5. Empower

To give the authority or power to someone else. It’s almost like a superhero passing off his ability to fly to his sidekick. Generally, it is used by managers in hopes to get better results from employees — but to the employee it feels condescending.

Non-bullshit way of saying what this business buzzword is trying to say.

Instead of “Mark, I want to empower you to do a great job on this project” try being more honest and less arrogant with something like “Mark, I feel like you are capable of doing better on this project — how can I help?”


6. Bleeding-edge

For a while it was “cutting-edge” which was business buzzword-y enough, but somewhere along the way someone decided the term needed an upgrade to something more gruesome — bleeding-edge. It’s graphic. It’s morbid. And, it has nothing in common with creating innovative technology. But who cares, right?

Non-bullshit way of saying what this business buzzword is trying to say.

Instead of “In less than three years our startup will be on the bleeding-edge of artificial intelligence technology” try something like “In less than three years our startup will be well ahead of our competition .”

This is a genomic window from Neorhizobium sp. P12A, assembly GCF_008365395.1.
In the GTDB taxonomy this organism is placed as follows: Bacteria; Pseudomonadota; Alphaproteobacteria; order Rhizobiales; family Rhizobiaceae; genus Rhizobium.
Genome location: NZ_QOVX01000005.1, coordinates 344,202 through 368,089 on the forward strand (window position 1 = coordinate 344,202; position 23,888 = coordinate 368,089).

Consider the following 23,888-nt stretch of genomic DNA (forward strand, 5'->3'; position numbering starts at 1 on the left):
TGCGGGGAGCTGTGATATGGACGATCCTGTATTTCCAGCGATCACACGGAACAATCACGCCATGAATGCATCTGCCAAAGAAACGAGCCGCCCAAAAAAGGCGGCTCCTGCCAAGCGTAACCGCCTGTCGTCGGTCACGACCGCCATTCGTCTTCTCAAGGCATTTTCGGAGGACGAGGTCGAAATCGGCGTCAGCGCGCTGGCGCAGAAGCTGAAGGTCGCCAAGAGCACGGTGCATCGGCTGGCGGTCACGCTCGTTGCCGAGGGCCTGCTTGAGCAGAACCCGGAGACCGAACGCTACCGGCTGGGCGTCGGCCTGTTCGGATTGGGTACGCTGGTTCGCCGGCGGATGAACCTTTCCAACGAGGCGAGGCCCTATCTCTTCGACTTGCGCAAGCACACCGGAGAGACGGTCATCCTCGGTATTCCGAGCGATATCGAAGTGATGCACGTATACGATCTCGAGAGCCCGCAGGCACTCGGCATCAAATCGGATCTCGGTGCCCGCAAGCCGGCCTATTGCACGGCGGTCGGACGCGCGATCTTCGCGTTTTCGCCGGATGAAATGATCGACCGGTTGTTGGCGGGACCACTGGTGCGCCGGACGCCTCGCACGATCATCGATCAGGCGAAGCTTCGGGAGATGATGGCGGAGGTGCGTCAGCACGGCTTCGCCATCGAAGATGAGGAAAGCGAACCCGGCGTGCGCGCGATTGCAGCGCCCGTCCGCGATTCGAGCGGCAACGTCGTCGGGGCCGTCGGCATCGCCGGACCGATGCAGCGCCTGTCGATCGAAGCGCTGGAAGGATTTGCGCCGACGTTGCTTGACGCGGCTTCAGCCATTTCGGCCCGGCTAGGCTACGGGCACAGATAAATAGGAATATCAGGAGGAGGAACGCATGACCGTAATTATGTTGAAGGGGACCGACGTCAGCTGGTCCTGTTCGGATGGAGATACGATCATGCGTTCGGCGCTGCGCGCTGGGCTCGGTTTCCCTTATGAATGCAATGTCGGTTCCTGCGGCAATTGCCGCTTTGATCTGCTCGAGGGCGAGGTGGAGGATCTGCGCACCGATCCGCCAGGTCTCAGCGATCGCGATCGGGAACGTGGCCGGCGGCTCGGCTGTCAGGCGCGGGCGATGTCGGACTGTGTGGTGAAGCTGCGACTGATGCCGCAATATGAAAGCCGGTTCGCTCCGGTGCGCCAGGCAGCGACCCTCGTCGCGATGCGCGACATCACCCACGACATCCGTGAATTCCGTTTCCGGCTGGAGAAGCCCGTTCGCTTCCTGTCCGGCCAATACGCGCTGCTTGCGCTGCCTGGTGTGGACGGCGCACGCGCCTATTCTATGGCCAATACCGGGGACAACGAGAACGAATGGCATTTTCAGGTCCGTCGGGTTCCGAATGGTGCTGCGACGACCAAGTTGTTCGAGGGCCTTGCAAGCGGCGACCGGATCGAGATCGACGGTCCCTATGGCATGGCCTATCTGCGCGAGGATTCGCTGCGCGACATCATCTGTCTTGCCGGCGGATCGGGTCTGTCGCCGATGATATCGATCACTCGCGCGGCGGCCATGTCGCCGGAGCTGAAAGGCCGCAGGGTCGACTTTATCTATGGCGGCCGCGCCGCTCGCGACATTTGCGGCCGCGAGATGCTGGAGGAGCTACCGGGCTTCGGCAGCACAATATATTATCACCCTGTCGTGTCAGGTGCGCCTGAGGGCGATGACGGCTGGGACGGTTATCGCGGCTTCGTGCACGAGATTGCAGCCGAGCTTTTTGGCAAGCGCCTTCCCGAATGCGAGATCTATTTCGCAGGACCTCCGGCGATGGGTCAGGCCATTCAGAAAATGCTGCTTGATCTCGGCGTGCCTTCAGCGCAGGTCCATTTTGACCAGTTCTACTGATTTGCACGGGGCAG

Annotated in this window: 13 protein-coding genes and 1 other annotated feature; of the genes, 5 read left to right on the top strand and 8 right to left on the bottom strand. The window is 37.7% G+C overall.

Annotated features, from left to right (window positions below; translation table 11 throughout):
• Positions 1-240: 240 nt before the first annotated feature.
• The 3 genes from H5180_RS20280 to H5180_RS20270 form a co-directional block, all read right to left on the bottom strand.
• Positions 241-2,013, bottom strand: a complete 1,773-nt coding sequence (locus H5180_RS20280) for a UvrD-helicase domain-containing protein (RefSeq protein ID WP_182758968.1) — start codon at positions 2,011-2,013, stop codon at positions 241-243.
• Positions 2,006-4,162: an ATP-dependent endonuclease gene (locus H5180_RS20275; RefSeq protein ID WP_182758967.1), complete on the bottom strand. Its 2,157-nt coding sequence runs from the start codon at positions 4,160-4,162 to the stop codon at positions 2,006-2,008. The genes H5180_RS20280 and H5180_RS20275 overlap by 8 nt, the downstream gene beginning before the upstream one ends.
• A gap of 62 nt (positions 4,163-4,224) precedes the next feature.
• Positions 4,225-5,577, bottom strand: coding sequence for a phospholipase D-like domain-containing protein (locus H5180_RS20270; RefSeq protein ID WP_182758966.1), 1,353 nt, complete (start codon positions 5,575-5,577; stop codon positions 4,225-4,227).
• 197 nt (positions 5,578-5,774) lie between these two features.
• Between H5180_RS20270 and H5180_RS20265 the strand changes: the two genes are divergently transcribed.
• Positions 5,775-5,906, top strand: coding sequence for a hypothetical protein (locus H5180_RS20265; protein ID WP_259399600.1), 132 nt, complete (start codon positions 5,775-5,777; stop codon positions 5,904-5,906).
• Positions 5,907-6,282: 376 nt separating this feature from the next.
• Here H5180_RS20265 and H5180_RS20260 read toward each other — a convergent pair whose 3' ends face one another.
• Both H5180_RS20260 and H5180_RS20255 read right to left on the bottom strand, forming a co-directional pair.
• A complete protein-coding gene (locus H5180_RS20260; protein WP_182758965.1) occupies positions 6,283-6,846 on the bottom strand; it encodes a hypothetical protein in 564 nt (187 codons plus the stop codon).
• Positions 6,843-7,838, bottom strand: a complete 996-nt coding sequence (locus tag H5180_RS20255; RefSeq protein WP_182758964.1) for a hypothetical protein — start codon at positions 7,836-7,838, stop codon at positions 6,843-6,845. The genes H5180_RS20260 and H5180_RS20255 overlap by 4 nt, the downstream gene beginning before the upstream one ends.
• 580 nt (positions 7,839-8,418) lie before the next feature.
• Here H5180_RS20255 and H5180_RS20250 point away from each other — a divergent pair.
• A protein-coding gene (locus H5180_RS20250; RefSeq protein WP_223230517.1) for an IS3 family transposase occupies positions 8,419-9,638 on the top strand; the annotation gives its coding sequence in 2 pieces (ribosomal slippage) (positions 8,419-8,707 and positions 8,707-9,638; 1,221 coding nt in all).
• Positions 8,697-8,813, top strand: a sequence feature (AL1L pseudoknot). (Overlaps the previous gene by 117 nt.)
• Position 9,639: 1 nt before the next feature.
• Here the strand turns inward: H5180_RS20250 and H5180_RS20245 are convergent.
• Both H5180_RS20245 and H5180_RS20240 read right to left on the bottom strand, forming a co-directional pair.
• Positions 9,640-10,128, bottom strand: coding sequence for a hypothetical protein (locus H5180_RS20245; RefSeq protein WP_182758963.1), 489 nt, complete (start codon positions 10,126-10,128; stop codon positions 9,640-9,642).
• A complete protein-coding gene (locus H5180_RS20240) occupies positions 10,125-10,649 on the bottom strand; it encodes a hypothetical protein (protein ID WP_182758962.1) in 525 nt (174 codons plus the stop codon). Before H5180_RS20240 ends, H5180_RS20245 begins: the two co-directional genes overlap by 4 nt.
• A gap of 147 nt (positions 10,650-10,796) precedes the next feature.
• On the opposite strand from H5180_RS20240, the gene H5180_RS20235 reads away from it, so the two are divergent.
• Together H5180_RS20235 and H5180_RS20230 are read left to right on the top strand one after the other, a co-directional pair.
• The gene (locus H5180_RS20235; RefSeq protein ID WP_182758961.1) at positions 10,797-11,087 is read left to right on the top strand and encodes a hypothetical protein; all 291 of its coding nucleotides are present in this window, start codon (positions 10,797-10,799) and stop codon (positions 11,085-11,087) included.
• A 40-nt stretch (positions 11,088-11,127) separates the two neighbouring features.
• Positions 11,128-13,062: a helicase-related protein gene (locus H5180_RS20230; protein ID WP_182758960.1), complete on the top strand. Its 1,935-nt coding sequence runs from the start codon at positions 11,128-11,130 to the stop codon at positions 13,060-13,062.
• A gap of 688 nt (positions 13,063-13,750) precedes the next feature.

7. Drinking the Kool-aid

During the Johnstown Massacre of 1978 a religious cult leader named Jim Jones talked 909 people into “revolutionary suicide” by voluntarily drinking Kool-aid laced with cyanide — 200 of those murdered were children. Today in business it is tastelessly used to describe people following a cause blindly.

Non-bullshit way of saying what this business buzzword is trying to say.

Instead of “Are you guys seriously drinking the Kool-aid?” try something more tasteful like “I really think you guys should be more skeptical about this.”


8. Putting out some feelers